Abused women find freedom in Kenyan village where men are banned

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UMOJA, Kenya, Feb 16 (Reuters) - The thorny trees and dung-caked homes of Umoja village make it resemble any other in Kenya's northeastern Samburu region, except in one key detail - the absence of men.

Since it was established over 30 years ago, Umoja has provided a refuge for women from the Samburu community and beyond fleeing female genital mutilation, domestic abuse or child marriage.

"I used to be mistreated but now I feel free," said 26-year-old Christine Sitiyan, a mother of four who abandoned her marriage because her husband physically assaulted her.

Losing hope in the relationship, she first tried to return to her home village, but the cattle used as a dowry to secure her marriage had been stolen.

"When I went back home, I was just sent back to my husband because my mum did not have the livestock to give back," said Sitiyan, who was adorned in a kaleidoscope of beadwork commonly worn by Samburu women. Her only option was to move to Umoja.

Three decades ago, Rebecca Lolosoli felt compelled to speak out about the violence she experienced at home and witnessed against women in her society, which is heavily male-dominated.

When her advocacy was met with hostility, she and 15 other women came together to form Umoja -- which means unity -- a village where men are banned.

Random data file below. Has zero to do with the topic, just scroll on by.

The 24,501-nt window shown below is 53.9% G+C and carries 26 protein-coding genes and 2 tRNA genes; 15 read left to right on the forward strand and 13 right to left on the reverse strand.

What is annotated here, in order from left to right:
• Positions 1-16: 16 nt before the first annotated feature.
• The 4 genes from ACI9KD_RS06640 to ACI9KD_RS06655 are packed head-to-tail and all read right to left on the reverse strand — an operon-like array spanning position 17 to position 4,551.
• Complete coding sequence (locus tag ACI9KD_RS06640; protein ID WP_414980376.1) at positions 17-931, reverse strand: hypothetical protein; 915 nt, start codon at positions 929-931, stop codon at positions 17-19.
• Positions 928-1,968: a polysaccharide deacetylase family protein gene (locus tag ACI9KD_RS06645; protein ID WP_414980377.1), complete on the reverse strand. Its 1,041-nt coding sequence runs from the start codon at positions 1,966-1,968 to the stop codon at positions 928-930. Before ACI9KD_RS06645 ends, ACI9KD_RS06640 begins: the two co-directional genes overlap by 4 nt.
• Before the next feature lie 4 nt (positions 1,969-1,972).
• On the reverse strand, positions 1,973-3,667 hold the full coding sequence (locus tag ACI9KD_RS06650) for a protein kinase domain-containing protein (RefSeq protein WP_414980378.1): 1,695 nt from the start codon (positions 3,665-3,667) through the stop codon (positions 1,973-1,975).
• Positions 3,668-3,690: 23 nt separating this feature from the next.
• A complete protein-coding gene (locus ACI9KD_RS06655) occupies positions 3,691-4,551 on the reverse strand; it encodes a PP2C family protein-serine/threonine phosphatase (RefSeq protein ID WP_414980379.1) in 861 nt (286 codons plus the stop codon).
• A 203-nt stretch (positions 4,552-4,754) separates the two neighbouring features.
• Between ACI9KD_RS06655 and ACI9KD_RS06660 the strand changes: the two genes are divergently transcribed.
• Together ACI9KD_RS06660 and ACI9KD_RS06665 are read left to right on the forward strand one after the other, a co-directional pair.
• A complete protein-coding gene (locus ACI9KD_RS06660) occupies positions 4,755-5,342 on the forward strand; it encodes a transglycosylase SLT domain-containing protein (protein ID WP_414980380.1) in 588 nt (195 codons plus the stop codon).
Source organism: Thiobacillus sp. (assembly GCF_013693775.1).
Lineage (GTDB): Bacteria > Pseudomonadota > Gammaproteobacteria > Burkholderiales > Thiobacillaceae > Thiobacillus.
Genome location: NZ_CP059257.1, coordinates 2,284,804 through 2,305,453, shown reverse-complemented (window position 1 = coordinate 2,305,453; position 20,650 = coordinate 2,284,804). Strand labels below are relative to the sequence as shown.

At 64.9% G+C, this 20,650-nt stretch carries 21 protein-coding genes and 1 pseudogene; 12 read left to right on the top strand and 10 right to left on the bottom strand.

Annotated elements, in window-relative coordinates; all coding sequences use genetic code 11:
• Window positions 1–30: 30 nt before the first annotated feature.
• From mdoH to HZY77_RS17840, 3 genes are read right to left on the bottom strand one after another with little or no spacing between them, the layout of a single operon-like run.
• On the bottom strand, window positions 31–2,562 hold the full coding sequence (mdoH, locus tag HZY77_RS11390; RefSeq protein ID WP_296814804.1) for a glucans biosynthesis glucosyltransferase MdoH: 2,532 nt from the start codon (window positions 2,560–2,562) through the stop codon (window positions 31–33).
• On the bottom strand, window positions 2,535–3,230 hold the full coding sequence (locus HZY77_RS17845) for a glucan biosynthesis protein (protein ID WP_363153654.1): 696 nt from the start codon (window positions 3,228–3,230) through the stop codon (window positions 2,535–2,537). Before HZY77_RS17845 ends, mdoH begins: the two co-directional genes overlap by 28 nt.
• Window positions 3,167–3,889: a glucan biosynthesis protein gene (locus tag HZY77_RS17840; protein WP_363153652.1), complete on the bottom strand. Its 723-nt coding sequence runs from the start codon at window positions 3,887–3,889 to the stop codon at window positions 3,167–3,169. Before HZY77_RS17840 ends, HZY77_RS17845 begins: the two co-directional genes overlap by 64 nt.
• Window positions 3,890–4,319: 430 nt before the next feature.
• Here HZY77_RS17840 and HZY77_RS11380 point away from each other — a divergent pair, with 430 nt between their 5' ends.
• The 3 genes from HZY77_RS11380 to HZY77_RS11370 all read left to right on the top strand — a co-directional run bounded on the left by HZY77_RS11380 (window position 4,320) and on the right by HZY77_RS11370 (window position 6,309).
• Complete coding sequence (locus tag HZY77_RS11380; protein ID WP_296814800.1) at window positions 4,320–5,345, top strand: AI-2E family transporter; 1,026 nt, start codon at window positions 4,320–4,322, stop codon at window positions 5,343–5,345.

Now a thriving, self-sufficient community of almost 40 families, the women make money selling traditional beadwork to tourists, and from a nearby campsite.

As the village matriarch, time has done little to dim Lolosoli's resolve.

"I am very proud to live in this village because now there is no one stressing me, and my husband will not assault me here," she said. "I live as a mother with children who is fighting for rights against early marriages and FGM."

The village isn't free from problems: local men routinely steal their cattle. But Sitiyan is in no hurry to let a man back into her life.

"I do not desire to get married again because I went through a hard time, I was being mistreated. I did not have rights and my children were not allowed to go to school," she said. "Now, I am proud to be a mother."

Reporting by Jefferson Kahinju and Monicah Mwangi; Writing by Hereward Holland; Editing by Bernadette Baum

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